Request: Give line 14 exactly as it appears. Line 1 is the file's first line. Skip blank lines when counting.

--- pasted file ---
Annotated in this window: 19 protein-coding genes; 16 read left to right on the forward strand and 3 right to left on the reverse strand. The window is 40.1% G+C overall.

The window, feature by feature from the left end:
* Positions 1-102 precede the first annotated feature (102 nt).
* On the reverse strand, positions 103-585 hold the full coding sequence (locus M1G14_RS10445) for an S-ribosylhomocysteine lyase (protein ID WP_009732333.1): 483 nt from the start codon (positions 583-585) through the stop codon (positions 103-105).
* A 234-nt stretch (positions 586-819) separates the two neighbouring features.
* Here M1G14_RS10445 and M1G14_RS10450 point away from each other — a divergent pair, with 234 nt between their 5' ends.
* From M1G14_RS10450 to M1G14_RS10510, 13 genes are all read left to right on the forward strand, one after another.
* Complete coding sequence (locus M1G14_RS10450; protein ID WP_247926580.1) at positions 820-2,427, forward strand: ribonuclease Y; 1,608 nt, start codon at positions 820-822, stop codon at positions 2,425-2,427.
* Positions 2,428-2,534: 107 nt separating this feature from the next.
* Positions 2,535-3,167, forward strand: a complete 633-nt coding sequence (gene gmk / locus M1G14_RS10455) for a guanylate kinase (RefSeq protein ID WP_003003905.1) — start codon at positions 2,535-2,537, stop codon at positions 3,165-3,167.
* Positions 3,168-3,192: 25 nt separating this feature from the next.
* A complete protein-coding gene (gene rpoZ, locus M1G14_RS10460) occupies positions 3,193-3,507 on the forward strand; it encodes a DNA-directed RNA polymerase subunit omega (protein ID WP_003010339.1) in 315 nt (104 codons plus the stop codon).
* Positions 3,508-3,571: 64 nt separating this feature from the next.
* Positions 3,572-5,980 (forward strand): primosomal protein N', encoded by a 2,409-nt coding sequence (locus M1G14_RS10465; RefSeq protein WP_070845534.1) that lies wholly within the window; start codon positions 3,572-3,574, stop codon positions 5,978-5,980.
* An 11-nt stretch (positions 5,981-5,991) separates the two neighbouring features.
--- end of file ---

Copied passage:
* Positions 3,572-5,980 (forward strand): primosomal protein N', encoded by a 2,409-nt coding sequence (locus M1G14_RS10465; RefSeq protein WP_070845534.1) that lies wholly within the window; start codon positions 3,572-3,574, stop codon positions 5,978-5,980.